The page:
Usability is related to accessibility,
but has an extended implication:
that a user can control the interaction,
and find whatever is important.
See my Books on Web Accessibility
W3C Recommendation 17 December 2002
I've helped identify these issues while participating in
The World Wide Web -- Web Accessibility Initiative
-- User Agent Working Group.
Jakob Nielsen, New Rider Publishing 1999,
"Comprehensive overview of the practical problems
to be solved in web site design; the "what" and the "how".
Kellly Braun -- User Engineering Team, EBay
Max Gadney -- Head of Design, BBC News Online
Matthew Haughey -- Creator, metafilter.com
Adrian Roselli -- VPres Interactive Media, Algonquin Studios
Don Synstelien -- Creator, Synfonts.com
Tom Walter -- Exec Creative Director, EBay.com
David Wertheimer -- Design Director, Economist.com
Copyright © 2002 Glasshaus, Ltd.
This book is about web usability by the site designers.
Introduction by Molly E. Holzschlag.
No mention of W3C Usability guidelines.
Alison J. Head, Information Today, Inc. 1999,
A guide for evaluating the interface design of information
resources, Addresses ease of use of web resources, includes
consideration for users with special needs.
Jared M. Spool, Morgan Kaufmann Publishers, Inc, 1999,
"The bottom line for web design is still to provide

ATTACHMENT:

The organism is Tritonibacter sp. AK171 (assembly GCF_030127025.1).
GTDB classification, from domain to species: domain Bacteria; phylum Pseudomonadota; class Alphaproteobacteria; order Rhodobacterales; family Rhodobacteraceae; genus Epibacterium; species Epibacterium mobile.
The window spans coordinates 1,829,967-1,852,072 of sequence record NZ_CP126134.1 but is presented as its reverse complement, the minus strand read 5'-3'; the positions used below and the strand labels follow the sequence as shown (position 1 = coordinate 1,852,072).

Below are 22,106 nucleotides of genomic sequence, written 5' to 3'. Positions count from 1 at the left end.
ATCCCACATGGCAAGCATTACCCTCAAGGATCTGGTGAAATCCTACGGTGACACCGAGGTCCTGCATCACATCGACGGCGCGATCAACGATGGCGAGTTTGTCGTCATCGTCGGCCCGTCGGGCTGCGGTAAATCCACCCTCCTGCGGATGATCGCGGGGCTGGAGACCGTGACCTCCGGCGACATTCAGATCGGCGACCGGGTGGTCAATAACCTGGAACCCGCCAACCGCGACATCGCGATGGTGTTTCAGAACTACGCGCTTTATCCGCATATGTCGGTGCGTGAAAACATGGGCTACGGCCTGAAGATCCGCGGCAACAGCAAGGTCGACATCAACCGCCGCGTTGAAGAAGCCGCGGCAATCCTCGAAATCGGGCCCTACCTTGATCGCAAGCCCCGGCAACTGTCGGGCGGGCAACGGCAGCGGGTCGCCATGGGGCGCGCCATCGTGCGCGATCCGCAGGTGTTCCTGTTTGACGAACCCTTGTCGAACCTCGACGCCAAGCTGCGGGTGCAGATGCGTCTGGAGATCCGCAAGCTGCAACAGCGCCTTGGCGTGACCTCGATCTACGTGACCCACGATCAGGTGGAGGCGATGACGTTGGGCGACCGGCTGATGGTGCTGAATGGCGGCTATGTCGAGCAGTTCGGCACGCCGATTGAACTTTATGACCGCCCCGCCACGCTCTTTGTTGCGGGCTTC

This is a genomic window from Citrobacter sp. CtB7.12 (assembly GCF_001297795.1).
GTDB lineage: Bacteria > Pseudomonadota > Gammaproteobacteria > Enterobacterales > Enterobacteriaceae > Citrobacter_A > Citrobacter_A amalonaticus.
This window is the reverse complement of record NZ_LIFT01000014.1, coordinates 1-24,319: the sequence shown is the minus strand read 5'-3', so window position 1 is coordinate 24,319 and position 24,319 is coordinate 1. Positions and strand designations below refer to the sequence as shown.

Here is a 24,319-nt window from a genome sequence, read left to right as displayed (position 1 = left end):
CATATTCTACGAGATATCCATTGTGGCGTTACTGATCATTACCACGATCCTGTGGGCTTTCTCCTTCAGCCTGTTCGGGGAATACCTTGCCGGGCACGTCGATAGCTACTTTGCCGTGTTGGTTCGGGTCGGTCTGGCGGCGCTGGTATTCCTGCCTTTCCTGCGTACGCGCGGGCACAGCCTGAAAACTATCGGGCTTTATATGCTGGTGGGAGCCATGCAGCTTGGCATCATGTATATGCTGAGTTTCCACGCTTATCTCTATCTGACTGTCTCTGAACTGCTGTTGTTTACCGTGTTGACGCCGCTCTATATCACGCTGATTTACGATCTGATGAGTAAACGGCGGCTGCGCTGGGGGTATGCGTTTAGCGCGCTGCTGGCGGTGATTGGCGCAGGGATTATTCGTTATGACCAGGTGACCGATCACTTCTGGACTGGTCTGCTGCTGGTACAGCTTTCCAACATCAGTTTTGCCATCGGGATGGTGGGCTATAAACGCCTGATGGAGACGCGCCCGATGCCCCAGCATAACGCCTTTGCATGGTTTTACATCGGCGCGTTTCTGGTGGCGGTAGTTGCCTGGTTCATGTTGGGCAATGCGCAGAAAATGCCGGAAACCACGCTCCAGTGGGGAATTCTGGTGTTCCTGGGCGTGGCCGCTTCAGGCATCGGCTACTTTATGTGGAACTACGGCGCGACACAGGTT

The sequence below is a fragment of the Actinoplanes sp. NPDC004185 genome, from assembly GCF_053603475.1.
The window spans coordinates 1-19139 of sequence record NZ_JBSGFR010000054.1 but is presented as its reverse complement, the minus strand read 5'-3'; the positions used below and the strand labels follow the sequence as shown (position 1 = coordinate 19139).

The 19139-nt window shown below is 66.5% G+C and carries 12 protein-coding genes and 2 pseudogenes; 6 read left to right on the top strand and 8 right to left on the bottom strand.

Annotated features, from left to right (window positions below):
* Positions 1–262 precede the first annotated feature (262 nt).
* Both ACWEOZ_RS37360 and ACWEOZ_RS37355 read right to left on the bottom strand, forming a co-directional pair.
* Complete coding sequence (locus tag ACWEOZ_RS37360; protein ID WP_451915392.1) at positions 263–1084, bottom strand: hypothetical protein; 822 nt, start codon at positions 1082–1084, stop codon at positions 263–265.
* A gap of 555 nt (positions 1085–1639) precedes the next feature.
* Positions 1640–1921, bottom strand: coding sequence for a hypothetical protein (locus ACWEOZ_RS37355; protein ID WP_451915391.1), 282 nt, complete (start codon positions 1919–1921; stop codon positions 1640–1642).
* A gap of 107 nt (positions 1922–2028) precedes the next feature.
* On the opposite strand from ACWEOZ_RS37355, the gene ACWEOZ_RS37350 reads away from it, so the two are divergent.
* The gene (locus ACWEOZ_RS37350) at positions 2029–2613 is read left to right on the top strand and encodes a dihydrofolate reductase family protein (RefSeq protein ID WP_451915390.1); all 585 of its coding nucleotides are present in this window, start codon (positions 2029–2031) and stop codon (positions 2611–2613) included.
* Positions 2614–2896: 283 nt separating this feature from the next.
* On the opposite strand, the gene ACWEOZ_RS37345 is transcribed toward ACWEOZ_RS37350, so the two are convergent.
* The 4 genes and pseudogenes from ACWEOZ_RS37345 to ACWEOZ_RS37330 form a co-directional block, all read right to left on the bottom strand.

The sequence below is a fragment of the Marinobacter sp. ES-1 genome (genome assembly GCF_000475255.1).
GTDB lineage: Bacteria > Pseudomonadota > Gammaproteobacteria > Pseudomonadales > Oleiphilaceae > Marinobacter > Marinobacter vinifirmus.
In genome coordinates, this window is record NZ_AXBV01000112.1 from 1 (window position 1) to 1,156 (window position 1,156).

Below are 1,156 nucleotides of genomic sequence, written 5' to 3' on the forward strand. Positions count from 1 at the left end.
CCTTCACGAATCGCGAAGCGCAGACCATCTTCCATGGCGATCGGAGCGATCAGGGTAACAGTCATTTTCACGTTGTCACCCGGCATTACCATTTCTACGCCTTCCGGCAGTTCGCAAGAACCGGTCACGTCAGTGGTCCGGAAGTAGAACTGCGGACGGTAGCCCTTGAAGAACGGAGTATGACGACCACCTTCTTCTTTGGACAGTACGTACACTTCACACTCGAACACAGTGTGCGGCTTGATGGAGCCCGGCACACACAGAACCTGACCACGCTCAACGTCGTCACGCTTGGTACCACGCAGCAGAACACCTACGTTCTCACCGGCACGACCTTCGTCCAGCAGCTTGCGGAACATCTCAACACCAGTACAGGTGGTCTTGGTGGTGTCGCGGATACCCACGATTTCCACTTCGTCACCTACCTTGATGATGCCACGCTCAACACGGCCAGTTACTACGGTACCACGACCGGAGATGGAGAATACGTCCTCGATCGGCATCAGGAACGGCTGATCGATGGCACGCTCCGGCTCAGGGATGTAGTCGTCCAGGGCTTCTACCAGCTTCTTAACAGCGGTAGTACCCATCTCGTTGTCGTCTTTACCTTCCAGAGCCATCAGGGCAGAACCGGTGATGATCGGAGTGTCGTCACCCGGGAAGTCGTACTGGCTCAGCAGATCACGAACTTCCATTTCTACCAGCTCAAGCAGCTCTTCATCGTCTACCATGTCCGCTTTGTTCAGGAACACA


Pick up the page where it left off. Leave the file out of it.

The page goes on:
useful content in a format that works the way people think."
A Guide to Universal Usability for Web Designers
Copyright © 2006 by Sartah Horton
Patrick J. Lynch and Sarah Horton,
Yale University 1999,
Provides advice on creating well-designed, effective web sites, applies classic design principles to web site design.
Edited by William J. Hardcastle and John Laver
Copyright © 1997 Blackwell Publishers Ltd.
ISBN 0-631-21478-X (pbk: alk; paper)
This is an important book, which does much to make accessible the current
state of knowledlge in an increasingly significant discipline.
-- Geoffrey Sampson
The guidance in this book is important for speech synthesis,
as used in text-to-speech applications.
Rosiland W. Picard
Copyright © 1997 Massachusetts Institute of Technology
ISBN 0-262-16170-2 (hc: alk. paper)
Affective computing relates to, arises from, or deliberately influences emotions. It includes ways to recognize and respond intelligently to human emotions.